Unions, NGOs call for Changes to Industry-Sponsored Criteria for Sustainable Palm Oil Authorizing Highly Toxic Pesticides

Geneva/Berna, 17.11.2005 - The IUF 1) and the Berne Declaration 2) are calling for fundamental changes to proposed «Principles and Criteria for Sustainable Palm Oil Production» which permit the use of highly toxic pesticides that are extremely harmful to human health and the environment. In their current form, the criteria ensure the interests of the pesticide industry – co-sponsors of the initiative - rather than the health of palm oil plantation workers. They will not encourage sustainable production and must therefore be revised.

Roundtable on Sustainable Palm Oil (RSPO), initiated by WWF and supported by several producers, retailers and other stakeholders, is set to discuss criteria for sustainable palm oil production at a meeting in Singapore later this month. But the draft proposal, while requiring producers to look for alternatives to pesticides designated as class-1-toxins, ultimately does not ban the use of these substances. In its current form, the proposal also permits the continued use of paraquat, a full-range herbicide widely used on palm oil plantations and known to poison thousands of plantation workers and small farmers every year. Paraquat is responsible for a substantial number of the tens of thousands of annual pesticide-related deaths. Once absorbed through the skin or lungs or orally ingested, its effects are irreversible. Several countries have already banned the substance, with the latest ban set to take effect in Malaysia in 2007.

Agricultural workers’ unions across the world, headed by the International Union of Food and Agricultural Workers (IUF), have been calling for a paraquat ban for years. «There is no room for Paraquat in a socially and environmentally sustainable agriculture», declared IUF- General Secretary Ron Oswald. All known labels and criteria in the agricultural sector that certify sustainable production are taking the concerns of workers more seriously and have explicitly ruled out the use of the most highly toxic pesticides including paraquat. The Fair Trade Labelling Organisation (FLO), the Rainforest Alliance (which certifies Chiquita Brands), the Forest Steward Ship Council, and the recently launched Common Code for the Coffee Community have all concluded that the use of paraquat is incompatible with sustainable production.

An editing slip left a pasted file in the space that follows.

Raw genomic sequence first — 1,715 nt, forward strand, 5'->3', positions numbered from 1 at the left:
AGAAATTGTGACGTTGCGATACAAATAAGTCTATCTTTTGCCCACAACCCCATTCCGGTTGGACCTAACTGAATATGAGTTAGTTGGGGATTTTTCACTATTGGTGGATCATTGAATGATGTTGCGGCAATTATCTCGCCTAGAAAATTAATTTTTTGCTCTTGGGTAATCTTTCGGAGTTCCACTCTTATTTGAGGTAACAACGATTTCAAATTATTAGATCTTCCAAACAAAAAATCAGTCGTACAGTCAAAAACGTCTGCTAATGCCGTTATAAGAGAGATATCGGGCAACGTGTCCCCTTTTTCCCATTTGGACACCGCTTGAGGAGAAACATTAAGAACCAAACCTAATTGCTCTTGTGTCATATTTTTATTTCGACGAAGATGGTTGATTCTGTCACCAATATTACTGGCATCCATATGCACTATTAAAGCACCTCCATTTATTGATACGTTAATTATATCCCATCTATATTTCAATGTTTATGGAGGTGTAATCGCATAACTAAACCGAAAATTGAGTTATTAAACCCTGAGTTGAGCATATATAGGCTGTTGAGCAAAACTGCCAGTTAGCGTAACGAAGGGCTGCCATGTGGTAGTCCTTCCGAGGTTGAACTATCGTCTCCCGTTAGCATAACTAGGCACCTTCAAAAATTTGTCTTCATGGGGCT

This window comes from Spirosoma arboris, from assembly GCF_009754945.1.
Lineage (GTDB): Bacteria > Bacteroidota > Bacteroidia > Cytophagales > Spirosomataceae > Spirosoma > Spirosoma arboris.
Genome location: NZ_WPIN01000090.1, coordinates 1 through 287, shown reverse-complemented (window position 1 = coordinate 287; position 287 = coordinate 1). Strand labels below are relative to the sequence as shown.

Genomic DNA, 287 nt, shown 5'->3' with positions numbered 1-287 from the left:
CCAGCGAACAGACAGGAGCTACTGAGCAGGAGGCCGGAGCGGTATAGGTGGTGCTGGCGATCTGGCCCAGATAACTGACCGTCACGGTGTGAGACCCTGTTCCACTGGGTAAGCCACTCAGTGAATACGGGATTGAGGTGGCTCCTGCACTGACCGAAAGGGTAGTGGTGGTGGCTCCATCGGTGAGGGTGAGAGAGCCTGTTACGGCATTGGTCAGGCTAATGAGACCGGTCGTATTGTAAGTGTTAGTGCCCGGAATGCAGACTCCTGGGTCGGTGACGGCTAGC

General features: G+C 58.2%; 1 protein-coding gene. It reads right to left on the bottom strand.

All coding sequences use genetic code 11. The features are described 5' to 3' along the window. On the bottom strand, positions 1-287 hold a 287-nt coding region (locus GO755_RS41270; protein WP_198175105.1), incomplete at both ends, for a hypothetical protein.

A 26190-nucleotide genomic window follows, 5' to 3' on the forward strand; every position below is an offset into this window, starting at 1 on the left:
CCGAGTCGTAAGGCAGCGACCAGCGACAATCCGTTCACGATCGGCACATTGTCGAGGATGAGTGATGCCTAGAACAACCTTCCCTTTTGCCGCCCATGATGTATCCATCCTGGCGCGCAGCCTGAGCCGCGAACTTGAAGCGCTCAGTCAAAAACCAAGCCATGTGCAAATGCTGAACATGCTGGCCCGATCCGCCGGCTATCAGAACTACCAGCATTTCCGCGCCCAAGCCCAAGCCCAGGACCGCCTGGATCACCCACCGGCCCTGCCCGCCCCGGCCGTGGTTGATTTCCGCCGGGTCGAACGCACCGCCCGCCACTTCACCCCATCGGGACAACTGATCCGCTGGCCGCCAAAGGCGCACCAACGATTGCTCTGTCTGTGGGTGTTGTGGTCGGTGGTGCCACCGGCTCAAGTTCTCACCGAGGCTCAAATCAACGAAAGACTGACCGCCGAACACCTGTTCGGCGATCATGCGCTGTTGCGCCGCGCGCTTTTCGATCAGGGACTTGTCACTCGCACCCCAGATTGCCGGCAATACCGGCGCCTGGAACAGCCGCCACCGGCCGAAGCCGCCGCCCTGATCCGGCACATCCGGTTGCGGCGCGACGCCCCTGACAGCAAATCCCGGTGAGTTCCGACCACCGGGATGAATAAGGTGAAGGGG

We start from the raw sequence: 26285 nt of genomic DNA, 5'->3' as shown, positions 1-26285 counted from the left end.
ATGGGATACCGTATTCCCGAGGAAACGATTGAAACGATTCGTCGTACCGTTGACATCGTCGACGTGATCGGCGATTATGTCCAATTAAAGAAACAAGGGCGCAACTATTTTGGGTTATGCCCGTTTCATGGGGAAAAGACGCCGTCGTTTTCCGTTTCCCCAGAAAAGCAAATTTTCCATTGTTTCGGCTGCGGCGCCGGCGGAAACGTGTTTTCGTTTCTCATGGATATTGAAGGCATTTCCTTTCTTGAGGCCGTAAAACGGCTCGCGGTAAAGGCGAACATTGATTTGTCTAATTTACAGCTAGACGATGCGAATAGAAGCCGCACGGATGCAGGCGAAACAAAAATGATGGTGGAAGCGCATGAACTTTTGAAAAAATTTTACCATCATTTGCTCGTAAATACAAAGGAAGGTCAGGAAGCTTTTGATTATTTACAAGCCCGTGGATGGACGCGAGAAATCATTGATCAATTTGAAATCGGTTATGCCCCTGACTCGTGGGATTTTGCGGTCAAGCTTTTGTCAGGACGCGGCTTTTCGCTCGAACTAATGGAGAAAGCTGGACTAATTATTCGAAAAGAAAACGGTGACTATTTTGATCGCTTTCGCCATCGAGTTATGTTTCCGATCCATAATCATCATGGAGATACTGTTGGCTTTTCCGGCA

Yet the criteria for sustainable palm oil do not reflect these concerns about paraquat in any way. No other label is as weak on pesticide criteria as the new Palm Oil Principles and Criteria. One reason for this might be RSPO’s link to the agro-chemical industry. After all, the official dinner at the RSPO-meeting in Singapore is sponsored by none other than the Syngenta Corporation, the world’s leading manufacturer of paraquat. While it may be bad manners to bite the hand that feeds you, the participants of the Roundtable on Sustainable Palm Oil must decide whose interests they are going to serve: those of the pesticide industry or those of the plantation workers for whom only a paraquat-free production is truly sustainable.1) The International Union of Food, Agricultural, Hotel, Restaurant, Catering, Tobacco and Allied Workers' Associations (IUF) is an international trade union federation composed of 353 trade unions in 125 countries with an affiliated membership of over 2.7 million members. It is based in Geneva, Switzerland. Address: 8 Rampe du Pont Rouge, Petit Lancy, CH-1213 Geneva2) The Berne Declaration is a Swiss non-governmental organization with 19'000 members. Through research, public education and advocacy work, it has promoted more equitable, sustainable and democratic North-South relations since 1968. Address: Quellenstrasse 25, po box, CH-8031 Zürich